Terry Oxford is an urban rooftop beekeeper in downtown San Francisco, California. A graduate of UC Berkeley, Terry is a long time activist and environmentalist. Terry's focus is natural, sustainable beekeeping and her goal is strong and healthy bees that require little human intervention and no chemical interference.  Her desire is to expose the use of, and assist in banning systemic poisons (neonicotinoids, fungicides and herbicides.) in ornamental trees and plants at nurseries.

CV (or best spent 10,000 hours)

2008-Present: Natural Management Beekeeper and  Advocate for ALL Pollinators and Birds, San Francisco -  Foot Soldier against the pesticide infrastructure, Big Agribusiness and the commercial beekeeping that supports monoculture.  Terry is a beeswax artist and poet, a five-time presenter at the California Academy of Science, activist, educator and speaker. Her urban San Francisco rooftop honey is a three time Good Foods Award winner (2016) and (2018).  See Press and Public Speaking Pages for details, articles and blogs about UrbanBeeSF.  And please buy and support organic systemic-free plants and trees only!  The power of your spending habits is immense.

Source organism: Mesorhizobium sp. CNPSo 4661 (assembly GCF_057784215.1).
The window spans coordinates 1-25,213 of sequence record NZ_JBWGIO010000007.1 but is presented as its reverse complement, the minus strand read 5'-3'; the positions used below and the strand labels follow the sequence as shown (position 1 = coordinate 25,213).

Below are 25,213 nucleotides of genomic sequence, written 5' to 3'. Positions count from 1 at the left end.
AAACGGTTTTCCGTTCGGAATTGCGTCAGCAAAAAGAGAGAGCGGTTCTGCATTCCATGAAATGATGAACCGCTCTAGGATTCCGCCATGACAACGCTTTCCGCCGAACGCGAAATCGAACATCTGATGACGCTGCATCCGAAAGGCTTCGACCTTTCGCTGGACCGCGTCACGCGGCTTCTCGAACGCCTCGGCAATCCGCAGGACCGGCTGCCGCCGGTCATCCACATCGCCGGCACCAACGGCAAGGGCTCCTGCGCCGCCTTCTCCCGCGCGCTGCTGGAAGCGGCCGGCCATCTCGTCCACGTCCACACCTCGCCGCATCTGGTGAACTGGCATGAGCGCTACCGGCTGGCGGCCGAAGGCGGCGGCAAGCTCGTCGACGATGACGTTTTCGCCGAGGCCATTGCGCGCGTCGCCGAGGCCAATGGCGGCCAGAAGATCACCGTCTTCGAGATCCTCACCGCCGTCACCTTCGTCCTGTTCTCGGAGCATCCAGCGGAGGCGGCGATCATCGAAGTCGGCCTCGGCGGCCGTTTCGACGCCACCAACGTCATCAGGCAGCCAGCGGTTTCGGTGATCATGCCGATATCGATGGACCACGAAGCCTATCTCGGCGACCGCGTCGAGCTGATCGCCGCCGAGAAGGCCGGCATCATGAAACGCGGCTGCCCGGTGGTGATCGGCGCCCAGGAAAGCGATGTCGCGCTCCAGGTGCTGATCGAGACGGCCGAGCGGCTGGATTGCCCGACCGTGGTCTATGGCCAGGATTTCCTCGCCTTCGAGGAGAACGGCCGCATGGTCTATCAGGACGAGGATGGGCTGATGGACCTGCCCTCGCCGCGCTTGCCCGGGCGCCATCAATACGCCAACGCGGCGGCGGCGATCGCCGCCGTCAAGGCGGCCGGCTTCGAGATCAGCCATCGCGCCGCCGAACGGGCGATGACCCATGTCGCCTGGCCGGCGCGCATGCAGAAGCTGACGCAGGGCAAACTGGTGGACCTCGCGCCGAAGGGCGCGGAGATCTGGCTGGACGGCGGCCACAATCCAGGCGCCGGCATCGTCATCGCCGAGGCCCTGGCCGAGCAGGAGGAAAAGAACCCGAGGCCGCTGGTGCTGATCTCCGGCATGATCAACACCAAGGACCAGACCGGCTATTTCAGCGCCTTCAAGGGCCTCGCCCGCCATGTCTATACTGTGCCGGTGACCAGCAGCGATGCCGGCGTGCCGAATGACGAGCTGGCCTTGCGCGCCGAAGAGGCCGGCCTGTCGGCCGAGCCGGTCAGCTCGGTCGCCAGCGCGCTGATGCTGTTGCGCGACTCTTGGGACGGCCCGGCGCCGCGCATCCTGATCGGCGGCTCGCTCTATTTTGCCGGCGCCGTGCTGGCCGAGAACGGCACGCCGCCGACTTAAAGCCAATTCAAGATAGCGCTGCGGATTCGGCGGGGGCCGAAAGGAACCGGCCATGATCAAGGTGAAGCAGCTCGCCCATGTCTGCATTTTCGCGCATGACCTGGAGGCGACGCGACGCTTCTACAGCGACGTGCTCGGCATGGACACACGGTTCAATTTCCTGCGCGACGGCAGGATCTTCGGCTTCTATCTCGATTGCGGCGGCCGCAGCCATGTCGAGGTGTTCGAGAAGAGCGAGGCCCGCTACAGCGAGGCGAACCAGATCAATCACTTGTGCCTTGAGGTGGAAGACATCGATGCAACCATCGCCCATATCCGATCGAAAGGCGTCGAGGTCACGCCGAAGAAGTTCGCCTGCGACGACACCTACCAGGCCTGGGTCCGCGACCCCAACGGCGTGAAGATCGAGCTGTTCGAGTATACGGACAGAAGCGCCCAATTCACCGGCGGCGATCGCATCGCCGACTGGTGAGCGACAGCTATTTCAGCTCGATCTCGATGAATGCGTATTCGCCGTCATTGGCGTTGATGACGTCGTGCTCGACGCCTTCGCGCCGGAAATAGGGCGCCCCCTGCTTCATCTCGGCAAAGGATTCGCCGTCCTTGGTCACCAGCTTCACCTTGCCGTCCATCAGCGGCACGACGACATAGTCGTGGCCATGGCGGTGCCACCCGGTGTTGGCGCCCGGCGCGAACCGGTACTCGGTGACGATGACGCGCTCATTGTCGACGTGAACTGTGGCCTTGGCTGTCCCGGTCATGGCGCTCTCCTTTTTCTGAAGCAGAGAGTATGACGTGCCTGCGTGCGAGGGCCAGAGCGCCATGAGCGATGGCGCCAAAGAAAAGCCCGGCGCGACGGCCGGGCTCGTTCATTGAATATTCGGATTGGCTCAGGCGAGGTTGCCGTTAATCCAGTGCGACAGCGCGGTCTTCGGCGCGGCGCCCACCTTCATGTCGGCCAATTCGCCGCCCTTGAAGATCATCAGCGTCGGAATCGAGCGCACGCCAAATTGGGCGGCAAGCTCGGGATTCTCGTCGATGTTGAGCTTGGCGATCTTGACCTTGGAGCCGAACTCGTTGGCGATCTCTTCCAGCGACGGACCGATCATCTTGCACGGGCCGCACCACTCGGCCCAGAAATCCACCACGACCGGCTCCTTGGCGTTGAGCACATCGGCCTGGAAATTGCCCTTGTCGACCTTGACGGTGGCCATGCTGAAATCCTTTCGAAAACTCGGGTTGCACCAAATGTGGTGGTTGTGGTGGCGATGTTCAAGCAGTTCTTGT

2000-2003: Save Ahmanson Ranch, Los Angeles - Activist -  Victory!  3000 pristine woodland acres saved forever at edge of Los Angeles donated for conservancy and green space.  Developers had planned several hotels, golf courses and hundreds of Mansions which would have decimated all wildlife, headwaters and any green space.

1992: Speaker and Activist for the Tobacco Ban in Restaurants and Bars - Speaker at Los Angeles City Council against the Tobacco Industry ~ Victory!  First ever cigarette ban in restaurants passed in 1992.  Worldwide domino effect.  (Minutes after the ban passed, Marvin Braude, author of the legislation, put his arm around me and said my testimony swung the swing vote!  I'm proud of that.)

1980's: Tree People, Los Angeles - Admin/Tree Hugger/Activist.  At TreePeople, I learned about the delicate interconnection of trees flowers with birds and bees.